This winter we took four boys to camp (for ages 12-17) July 29-Aug 1st. Grace Brethren churches from the Buenos Aires area organize this yearly winter camp and we were invited to participate. We had invited six youth from the bario to go, only four were able to go. This being our first camp experience in Argentina we had no idea what to expect. We did know that most of the kids there would be believers or at least have experience with “church”, while our kids were completely and utterly “un-churched”. But as for the program and how things would work, we had no idea. The camp we stayed at was beautiful, the grounds were huge and the facilities were very nice. The theme for the weekend was on how we, as believers in Christ, are a team, one body.
Everyone was great and welcomed all of us from La Plata. It took about a day and a half for everyone to get used to each other and the different groups started to mix more. The first day we arrived about 11:30, we went out exploring the grounds, played some soccer, climbed trees, and molested a bees nest. After lunch we went out and played some more soccer with the rest of the group, that was a perfect setting for our groups to start mixing. That night we had a bonfire and after dinner it started to rain so we were stuck inside. The night was filled with card games, table games, and later after midnight some organized group games. It continued to rain for the next 24 hours almost flooding the whole place! The little streams all around were overflowing their banks and forming little lakes in the fields, it was quite the sight to see. So, we were stuck inside ALL DAY AND NIGHT Friday. Whoa, talk about intense with no where to go. We basically played table games all day (I can’t even begin to count the number of times I played UNO!). Our kids still loved it, everyone enjoyed themselves and had a blast together. Oh, and after inventing a soccer game in our sleeping room we broke a window…oops! That came out of my pocket! Day three the rain had stopped and we were able to go back outside. There was a tennis court nearby that wasn’t flooded so we were able to go there and play some soccer and other group games through-out the day. That night, Saturday night, we went out for a night walk and the leaders had planned to scare the kids when we got back. Zach, our intern, dressed up in black trash bags and put on a mask from a horror film. When we returned the kids were told that the circuit had blown (all the lights were out) and that we all needed to stay in the meeting room so no one would get hurt. After a few minutes Zach was seen walking by one of the big windows. Kids screamed, but only a few saw him, the others were skeptical until he walked by the other big window when everyone saw him and freaked out, moments later he walked in….it was hilarious! Sunday, the fourth day, everyone woke up late, had breakfast (coffee or tea or milk and toast), started cleaning up and packed, had our final session, ate lunch and said our goodbyes.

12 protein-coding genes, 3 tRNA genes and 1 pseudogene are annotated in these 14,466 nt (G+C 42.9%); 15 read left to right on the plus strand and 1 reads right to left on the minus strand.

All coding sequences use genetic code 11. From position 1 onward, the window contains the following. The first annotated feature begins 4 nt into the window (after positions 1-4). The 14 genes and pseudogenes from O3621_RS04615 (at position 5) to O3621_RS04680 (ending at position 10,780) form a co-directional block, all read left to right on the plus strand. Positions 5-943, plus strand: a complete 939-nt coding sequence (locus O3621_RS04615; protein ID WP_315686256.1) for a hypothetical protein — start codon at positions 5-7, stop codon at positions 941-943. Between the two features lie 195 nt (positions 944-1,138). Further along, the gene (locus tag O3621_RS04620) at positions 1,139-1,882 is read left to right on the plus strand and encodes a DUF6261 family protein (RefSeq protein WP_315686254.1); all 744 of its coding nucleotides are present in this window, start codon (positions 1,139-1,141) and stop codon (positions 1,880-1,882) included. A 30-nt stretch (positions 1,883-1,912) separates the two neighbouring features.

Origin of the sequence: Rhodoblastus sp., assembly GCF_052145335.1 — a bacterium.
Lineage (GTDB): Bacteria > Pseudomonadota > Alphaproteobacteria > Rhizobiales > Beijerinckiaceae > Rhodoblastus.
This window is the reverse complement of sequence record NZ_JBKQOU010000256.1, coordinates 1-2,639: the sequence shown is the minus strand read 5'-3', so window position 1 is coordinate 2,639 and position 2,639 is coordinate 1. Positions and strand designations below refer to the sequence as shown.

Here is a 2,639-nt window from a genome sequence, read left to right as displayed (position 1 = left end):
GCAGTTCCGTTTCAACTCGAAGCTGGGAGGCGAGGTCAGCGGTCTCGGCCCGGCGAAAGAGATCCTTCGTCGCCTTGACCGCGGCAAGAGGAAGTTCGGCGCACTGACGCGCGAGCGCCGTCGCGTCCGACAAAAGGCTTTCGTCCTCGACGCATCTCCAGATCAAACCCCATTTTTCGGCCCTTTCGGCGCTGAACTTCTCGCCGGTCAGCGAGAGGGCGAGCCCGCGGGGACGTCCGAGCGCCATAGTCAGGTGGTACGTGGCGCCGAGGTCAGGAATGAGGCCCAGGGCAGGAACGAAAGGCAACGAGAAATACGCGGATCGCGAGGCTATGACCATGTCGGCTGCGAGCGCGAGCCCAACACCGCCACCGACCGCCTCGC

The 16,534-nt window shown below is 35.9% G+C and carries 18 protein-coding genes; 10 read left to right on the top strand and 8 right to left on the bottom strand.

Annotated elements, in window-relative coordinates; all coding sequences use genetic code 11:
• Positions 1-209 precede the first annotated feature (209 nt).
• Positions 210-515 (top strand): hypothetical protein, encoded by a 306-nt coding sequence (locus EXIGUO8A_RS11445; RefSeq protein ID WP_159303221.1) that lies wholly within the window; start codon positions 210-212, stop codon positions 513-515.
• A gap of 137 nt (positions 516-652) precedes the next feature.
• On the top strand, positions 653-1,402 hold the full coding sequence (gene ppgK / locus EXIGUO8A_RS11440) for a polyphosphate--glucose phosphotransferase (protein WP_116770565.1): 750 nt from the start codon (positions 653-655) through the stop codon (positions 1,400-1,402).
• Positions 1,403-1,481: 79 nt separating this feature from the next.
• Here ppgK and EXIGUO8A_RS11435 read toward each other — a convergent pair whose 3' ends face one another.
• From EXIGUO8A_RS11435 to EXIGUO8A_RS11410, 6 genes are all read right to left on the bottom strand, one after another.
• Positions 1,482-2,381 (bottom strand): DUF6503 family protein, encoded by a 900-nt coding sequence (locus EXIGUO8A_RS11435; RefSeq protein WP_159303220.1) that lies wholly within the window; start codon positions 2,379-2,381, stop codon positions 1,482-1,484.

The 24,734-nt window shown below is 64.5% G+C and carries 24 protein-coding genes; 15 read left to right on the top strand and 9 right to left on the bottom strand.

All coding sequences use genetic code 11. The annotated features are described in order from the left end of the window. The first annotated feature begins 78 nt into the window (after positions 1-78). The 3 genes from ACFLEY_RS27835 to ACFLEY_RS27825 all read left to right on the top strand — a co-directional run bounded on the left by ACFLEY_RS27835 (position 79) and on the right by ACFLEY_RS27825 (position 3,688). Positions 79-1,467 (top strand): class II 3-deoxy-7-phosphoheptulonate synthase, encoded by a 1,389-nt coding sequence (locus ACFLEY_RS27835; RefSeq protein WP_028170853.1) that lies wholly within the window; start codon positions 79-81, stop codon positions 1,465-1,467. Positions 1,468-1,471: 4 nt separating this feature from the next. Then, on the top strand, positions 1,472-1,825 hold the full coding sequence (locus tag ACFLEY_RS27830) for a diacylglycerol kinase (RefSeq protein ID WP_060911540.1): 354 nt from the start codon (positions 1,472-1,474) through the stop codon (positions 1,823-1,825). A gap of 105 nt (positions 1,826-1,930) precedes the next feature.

It was a wonderful time getting to know the kids better and introducing them to other believers. On the first day we divided the kids into small groups, and every day after lunch we’d get together in these groups for a devotional. Also, everyday, about an hour and half before dinner we’d all gather to sing songs and then someone would share from the scripture. During one of the devotionals, one of the leaders asked Junior if he would read the scripture verse we were to talk about. He said, SURE! The leader then told him it was in Ephesians. Junior then responded “Whats that!”. That was one of the dynamics of our group that I don’t think the others were ready for, being entirely un-churched and unaware of the basics, down to how to read the Bible, what are chapters and verses and such. There was a general understanding of Bible themes and ideas that were talked about that were over the heads of our kids. Even so, what spoke the most to these kids were the amazing attitudes and loving embrace that came from everyone.
Prior to going we were a little concerned about the mixing of social classes at the retreat, our kids coming from the villa, the lowest socio-economic group, and most of the other kids, coming from the middle and upper classes. Racism and prejudices are a fact of life here in Argentina. The lowest classes are immigrants from neighboring countries or are people with indigenous backgrounds from the interior of the country, all seeking a better life in Argentina in the city. Generally speaking the lower classes have darker skin (from indigenous decent) and the higher classes (from European decent) have lighter skin. Although you hope that racism and prejudice do not exist in God’s church, we know that it does in small ways and at times in large ways, most of the time people are unaware of it’s presence. Having worked amongst the urban poor in the States I have seen this first hand while interacting with suburban churches. I didn’t see any of it or hear any of it at Camp. Love and acceptance were what were spoken the loudest.
Here are some pictures from Camp: